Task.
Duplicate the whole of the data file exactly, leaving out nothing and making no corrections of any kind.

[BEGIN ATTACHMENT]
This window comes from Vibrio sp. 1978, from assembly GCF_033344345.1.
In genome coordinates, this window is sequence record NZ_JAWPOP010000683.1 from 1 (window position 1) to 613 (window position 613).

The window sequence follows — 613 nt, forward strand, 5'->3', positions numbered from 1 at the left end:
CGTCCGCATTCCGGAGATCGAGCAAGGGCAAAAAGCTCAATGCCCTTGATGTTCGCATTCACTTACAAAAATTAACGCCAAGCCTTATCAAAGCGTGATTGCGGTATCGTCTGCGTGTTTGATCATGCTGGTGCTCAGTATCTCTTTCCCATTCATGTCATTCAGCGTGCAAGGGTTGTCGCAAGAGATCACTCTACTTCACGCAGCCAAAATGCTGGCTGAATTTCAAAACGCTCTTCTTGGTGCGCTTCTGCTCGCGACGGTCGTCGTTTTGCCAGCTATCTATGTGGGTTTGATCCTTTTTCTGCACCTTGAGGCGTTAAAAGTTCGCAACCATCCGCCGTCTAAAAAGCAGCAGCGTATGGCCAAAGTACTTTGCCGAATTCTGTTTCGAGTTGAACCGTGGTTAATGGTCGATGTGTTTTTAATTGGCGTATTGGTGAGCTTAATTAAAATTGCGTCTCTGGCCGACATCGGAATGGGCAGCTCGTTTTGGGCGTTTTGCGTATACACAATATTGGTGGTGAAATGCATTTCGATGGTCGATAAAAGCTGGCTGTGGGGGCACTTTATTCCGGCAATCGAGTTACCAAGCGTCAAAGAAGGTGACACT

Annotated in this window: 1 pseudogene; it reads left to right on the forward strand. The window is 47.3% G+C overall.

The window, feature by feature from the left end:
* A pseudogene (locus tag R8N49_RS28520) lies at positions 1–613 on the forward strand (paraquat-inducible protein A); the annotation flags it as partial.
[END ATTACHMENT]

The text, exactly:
This window comes from Vibrio sp. 1978, from assembly GCF_033344345.1.
In genome coordinates, this window is sequence record NZ_JAWPOP010000683.1 from 1 (window position 1) to 613 (window position 613).

The window sequence follows — 613 nt, forward strand, 5'->3', positions numbered from 1 at the left end:
CGTCCGCATTCCGGAGATCGAGCAAGGGCAAAAAGCTCAATGCCCTTGATGTTCGCATTCACTTACAAAAATTAACGCCAAGCCTTATCAAAGCGTGATTGCGGTATCGTCTGCGTGTTTGATCATGCTGGTGCTCAGTATCTCTTTCCCATTCATGTCATTCAGCGTGCAAGGGTTGTCGCAAGAGATCACTCTACTTCACGCAGCCAAAATGCTGGCTGAATTTCAAAACGCTCTTCTTGGTGCGCTTCTGCTCGCGACGGTCGTCGTTTTGCCAGCTATCTATGTGGGTTTGATCCTTTTTCTGCACCTTGAGGCGTTAAAAGTTCGCAACCATCCGCCGTCTAAAAAGCAGCAGCGTATGGCCAAAGTACTTTGCCGAATTCTGTTTCGAGTTGAACCGTGGTTAATGGTCGATGTGTTTTTAATTGGCGTATTGGTGAGCTTAATTAAAATTGCGTCTCTGGCCGACATCGGAATGGGCAGCTCGTTTTGGGCGTTTTGCGTATACACAATATTGGTGGTGAAATGCATTTCGATGGTCGATAAAAGCTGGCTGTGGGGGCACTTTATTCCGGCAATCGAGTTACCAAGCGTCAAAGAAGGTGACACT

Annotated in this window: 1 pseudogene; it reads left to right on the forward strand. The window is 47.3% G+C overall.

The window, feature by feature from the left end:
* A pseudogene (locus tag R8N49_RS28520) lies at positions 1–613 on the forward strand (paraquat-inducible protein A); the annotation flags it as partial.